We have kind of a vicious cycle where the commodities prices have peaked. It’s a 29 or 30-year cycle that we expected to peak in 2010, and it actually peaked in mid-2008, and then secondarily in early 2011. We think commodity prices will continue to go down, and as emerging countries slow, that will slow China. China has inflation that they’re fighting, but more importantly they keep having to fight their property bubble. China is extreme. The top 10 percent of people in China own just about all the real estate. They save more than we do, they invest, and they love real estate. They pushed real estate to absurd prices. I’m talking about 40 times income for cities like Shanghai, Hong Kong, Shenzhen and Beijing, so they do have a bubble. Every time their economy starts growing again, the bubble comes back and the government has to put in place higher down payment requirements, especially for second home purchases. They have to do things to fight that property bubble.

Sooner or later, that property bubble is going to burst. The top 10 percent of consumers in our country control probably about 40 to 45 percent of the spending. The top 10 percent of China controls 60 percent of spending. So China is really going to feel it when that bubble bursts. If these people get hit by a property bubble first, China’s economy is going to get hit. We do not see a soft landing in China. It may be the last economy to fall, but when they do, it’s going to be hard. Now, it’s also possible that these emerging commodities prices keep sinking. Copper, for instance, is at a very important point, which we discussed in our last newsletter. If it breaks below $3.40, it’s going down, and copper is the bellwether commodity.

If commodities keep collapsing, these emerging countries are going to keep slowing, and their exports will keep getting hit, and China will keep getting hit. So it’s not out of the possibility that China and the emerging countries could actually trigger the next global slowdown instead of Europe, or the United States. Therefore we think what’s happening in China is important, and we’ve said for years now that China has the biggest bubble, especially in real estate, across the economy. The government’s been building tons of stuff for nobody: Roads, infrastructure, bridges, commercial real estate, factories, railways, and especially low income apartments. They have an astounding amount of overbuilding in residential real estate, and at some point that bubble is going to burst.

EQ: You noted that China’s slowdown has likely played a role in gold’s lackluster performance against the backdrop of very aggressive stimulus programs from global central banks. How has the over speculation of gold played a factor in its distorted pricing?

Dent: One of the things people do is they see all this money printing and that’s just a goad for gold and silver. So we saw a major spike in gold and silver in 2011. Actually, silver spiked first and peaked in April 2011. We gave a big sell signal there when it hit $50 and it started to crash. Gold spiked in September and peaked a little later, but that was a big spike, and that was it. That was hedge funds, traders, people on leverage buying gold just like they speculated in oil in 2008, and when that bubble burst, it fell from $147 to $32.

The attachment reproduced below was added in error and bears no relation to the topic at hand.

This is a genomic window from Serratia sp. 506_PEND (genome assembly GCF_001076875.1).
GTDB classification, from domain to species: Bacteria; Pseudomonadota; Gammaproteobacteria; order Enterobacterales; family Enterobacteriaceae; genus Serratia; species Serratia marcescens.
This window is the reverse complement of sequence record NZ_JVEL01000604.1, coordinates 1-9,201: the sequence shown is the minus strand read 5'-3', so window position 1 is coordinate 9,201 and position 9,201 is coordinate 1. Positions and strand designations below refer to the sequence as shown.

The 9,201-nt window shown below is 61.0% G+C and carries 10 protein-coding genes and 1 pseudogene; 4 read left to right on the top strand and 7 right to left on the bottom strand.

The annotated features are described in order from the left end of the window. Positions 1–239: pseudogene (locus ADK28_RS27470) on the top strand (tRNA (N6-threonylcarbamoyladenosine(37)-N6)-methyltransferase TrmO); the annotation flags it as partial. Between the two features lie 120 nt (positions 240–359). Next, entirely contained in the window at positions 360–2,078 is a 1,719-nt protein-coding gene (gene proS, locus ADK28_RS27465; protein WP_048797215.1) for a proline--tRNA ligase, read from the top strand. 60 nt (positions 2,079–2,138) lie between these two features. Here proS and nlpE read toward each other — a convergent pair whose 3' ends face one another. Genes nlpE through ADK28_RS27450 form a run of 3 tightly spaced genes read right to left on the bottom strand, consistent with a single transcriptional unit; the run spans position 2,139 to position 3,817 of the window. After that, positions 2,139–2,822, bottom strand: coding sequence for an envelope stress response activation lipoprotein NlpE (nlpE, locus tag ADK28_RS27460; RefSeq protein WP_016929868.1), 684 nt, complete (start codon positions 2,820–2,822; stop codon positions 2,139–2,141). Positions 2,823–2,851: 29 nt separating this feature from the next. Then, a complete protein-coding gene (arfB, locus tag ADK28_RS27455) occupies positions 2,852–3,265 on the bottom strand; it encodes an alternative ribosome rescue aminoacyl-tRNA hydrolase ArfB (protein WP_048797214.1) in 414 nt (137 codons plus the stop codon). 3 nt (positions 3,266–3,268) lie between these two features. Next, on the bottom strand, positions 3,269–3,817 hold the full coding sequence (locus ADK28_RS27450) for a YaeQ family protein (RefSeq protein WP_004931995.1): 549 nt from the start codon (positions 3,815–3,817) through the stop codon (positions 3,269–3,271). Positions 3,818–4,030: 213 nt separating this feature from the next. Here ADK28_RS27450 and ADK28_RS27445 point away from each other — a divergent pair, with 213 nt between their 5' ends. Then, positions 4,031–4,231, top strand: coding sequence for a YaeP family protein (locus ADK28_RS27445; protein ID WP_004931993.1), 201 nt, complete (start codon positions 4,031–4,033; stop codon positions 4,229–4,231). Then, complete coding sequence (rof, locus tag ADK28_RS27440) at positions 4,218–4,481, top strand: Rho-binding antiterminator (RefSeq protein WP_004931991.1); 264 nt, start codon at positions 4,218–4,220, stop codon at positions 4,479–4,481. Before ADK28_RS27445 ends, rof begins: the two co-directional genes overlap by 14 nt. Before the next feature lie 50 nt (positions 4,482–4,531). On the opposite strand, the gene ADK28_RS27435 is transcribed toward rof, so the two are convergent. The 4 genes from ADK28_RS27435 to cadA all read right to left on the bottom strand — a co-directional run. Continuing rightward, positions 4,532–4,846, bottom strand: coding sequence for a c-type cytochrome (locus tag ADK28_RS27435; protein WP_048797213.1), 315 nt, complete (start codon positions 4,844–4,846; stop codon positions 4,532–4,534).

Now gold and silver have gone nowhere since. Gold has been moving sideways between $1520 and $1800 for over a year and a half now. It’s going to break up or down out of that channel. If it breaks down, it’ll just be a simple explanation. It’ll just be margin calls. Yes, it’s supply and demand, but when you get that much speculation by highly leveraged hedge funds and traders, which we have tons of now, when something goes against them, they have to sell. It’s not a matter of holding it when it’s down. You have to sell when there are margin calls. That’s what happened to oil. I’ve never seen a market go down faster in that short of time than oil. It went from $147 to $32 to something between four to five months in late 2008.

So if gold breaks below $1520, it could be at $1250 in no time. Ultimately, we think gold is going to go back to $250 to $400 or something. It’s the same with silver. If silver breaks below $27, it could drop substantially. Copper is also the same thing. So it’s going to be interesting to see over the next several months whether commodities, especially if gold and silver breaks out of this. If gold breaks out of this it could be at $2080 in no time. So we have to see. It’s not really clear yet, but the gold chart to me looks like we should see an advance because we had a strong spike. When you have a strong spike, like we did in 2011, and then you trade in a sideways channel, nine out of 10 times, the chart is going to break up out of that channel. If gold does break up, it means you’re going to have some sort of financial crisis starting to build or countries getting desperate and printing more money because the economy is slowing in the emerging world or in Europe, or even in the U.S.

The economy has not felt all the tax hikes and government spending just yet. In the coming months, it could feel that. It’s about a 1.5 percent drag in GDP growth, and we’ve only been growing at 1.5 percent in recent quarters. What happens when the U.S. is looking at zero to 1 percent growth months from now, or Europe slips into a deeper recession, or these emerging markets and commodities prices keeps falling, and China keeps slowing? You’re just going to see countries ramp up more stimulus, and gold’s going to like that.

But we’ll have to see. I’m a little agnostic about gold right now because it is extremely oversold, the most of any sector that we study near term, and it should be bouncing stronger than it is, especially with the U.S.’s strong QE, China stepping up QE, and Japan just going nuts. They’re using the same word: “unlimited” bond buying and money buying. They’re going to do anything to create 2-percent inflation to deal with their dead, deflation economy. So that’s yet to be told. My guess is gold is likely to break up, not down, but then we’ll be telling people to sell because I think the next rally in gold is probably its last.